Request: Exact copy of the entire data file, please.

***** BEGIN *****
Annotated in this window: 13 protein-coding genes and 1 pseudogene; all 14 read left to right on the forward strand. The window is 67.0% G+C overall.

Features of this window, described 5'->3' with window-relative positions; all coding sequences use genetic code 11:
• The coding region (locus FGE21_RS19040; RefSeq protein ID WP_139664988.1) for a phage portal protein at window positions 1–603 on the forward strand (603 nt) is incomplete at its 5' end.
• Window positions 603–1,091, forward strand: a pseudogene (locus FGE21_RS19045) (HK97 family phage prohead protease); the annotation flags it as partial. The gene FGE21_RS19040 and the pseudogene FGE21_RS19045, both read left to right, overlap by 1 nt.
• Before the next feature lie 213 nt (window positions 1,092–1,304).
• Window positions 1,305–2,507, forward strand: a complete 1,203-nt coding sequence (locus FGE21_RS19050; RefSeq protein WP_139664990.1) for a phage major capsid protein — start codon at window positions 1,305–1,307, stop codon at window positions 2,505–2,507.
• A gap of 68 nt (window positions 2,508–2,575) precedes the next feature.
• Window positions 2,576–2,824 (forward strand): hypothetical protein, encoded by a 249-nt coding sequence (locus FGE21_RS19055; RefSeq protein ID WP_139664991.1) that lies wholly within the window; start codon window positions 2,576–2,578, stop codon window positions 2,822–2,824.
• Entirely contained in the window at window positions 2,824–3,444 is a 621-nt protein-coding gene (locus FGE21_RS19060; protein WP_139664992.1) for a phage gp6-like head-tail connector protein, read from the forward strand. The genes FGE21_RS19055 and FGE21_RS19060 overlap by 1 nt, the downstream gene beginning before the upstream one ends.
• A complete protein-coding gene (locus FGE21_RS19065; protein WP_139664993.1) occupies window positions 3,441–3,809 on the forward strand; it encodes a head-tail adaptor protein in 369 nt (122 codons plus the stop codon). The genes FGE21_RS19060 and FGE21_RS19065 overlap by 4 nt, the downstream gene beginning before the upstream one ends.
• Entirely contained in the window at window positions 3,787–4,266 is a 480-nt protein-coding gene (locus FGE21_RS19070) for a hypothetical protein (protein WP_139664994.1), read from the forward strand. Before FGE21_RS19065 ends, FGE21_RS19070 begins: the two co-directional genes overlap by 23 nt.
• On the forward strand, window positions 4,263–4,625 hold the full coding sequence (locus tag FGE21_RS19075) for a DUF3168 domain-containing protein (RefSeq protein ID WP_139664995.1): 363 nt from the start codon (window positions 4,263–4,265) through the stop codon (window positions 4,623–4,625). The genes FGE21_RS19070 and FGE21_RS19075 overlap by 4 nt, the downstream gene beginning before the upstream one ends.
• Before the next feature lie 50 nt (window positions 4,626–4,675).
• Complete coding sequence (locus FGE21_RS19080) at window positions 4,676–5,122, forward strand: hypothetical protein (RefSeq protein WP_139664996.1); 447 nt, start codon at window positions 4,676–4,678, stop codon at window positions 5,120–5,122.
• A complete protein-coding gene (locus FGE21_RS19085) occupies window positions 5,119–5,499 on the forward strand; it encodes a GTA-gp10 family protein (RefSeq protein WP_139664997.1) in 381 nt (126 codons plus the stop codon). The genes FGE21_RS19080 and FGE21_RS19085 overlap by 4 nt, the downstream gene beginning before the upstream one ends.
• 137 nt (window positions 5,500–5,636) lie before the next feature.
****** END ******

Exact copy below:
Annotated in this window: 13 protein-coding genes and 1 pseudogene; all 14 read left to right on the forward strand. The window is 67.0% G+C overall.

Features of this window, described 5'->3' with window-relative positions; all coding sequences use genetic code 11:
• The coding region (locus FGE21_RS19040; RefSeq protein ID WP_139664988.1) for a phage portal protein at window positions 1–603 on the forward strand (603 nt) is incomplete at its 5' end.
• Window positions 603–1,091, forward strand: a pseudogene (locus FGE21_RS19045) (HK97 family phage prohead protease); the annotation flags it as partial. The gene FGE21_RS19040 and the pseudogene FGE21_RS19045, both read left to right, overlap by 1 nt.
• Before the next feature lie 213 nt (window positions 1,092–1,304).
• Window positions 1,305–2,507, forward strand: a complete 1,203-nt coding sequence (locus FGE21_RS19050; RefSeq protein WP_139664990.1) for a phage major capsid protein — start codon at window positions 1,305–1,307, stop codon at window positions 2,505–2,507.
• A gap of 68 nt (window positions 2,508–2,575) precedes the next feature.
• Window positions 2,576–2,824 (forward strand): hypothetical protein, encoded by a 249-nt coding sequence (locus FGE21_RS19055; RefSeq protein ID WP_139664991.1) that lies wholly within the window; start codon window positions 2,576–2,578, stop codon window positions 2,822–2,824.
• Entirely contained in the window at window positions 2,824–3,444 is a 621-nt protein-coding gene (locus FGE21_RS19060; protein WP_139664992.1) for a phage gp6-like head-tail connector protein, read from the forward strand. The genes FGE21_RS19055 and FGE21_RS19060 overlap by 1 nt, the downstream gene beginning before the upstream one ends.
• A complete protein-coding gene (locus FGE21_RS19065; protein WP_139664993.1) occupies window positions 3,441–3,809 on the forward strand; it encodes a head-tail adaptor protein in 369 nt (122 codons plus the stop codon). The genes FGE21_RS19060 and FGE21_RS19065 overlap by 4 nt, the downstream gene beginning before the upstream one ends.
• Entirely contained in the window at window positions 3,787–4,266 is a 480-nt protein-coding gene (locus FGE21_RS19070) for a hypothetical protein (protein WP_139664994.1), read from the forward strand. Before FGE21_RS19065 ends, FGE21_RS19070 begins: the two co-directional genes overlap by 23 nt.
• On the forward strand, window positions 4,263–4,625 hold the full coding sequence (locus tag FGE21_RS19075) for a DUF3168 domain-containing protein (RefSeq protein ID WP_139664995.1): 363 nt from the start codon (window positions 4,263–4,265) through the stop codon (window positions 4,623–4,625). The genes FGE21_RS19070 and FGE21_RS19075 overlap by 4 nt, the downstream gene beginning before the upstream one ends.
• Before the next feature lie 50 nt (window positions 4,626–4,675).
• Complete coding sequence (locus FGE21_RS19080) at window positions 4,676–5,122, forward strand: hypothetical protein (RefSeq protein WP_139664996.1); 447 nt, start codon at window positions 4,676–4,678, stop codon at window positions 5,120–5,122.
• A complete protein-coding gene (locus FGE21_RS19085) occupies window positions 5,119–5,499 on the forward strand; it encodes a GTA-gp10 family protein (RefSeq protein WP_139664997.1) in 381 nt (126 codons plus the stop codon). The genes FGE21_RS19080 and FGE21_RS19085 overlap by 4 nt, the downstream gene beginning before the upstream one ends.
• 137 nt (window positions 5,500–5,636) lie before the next feature.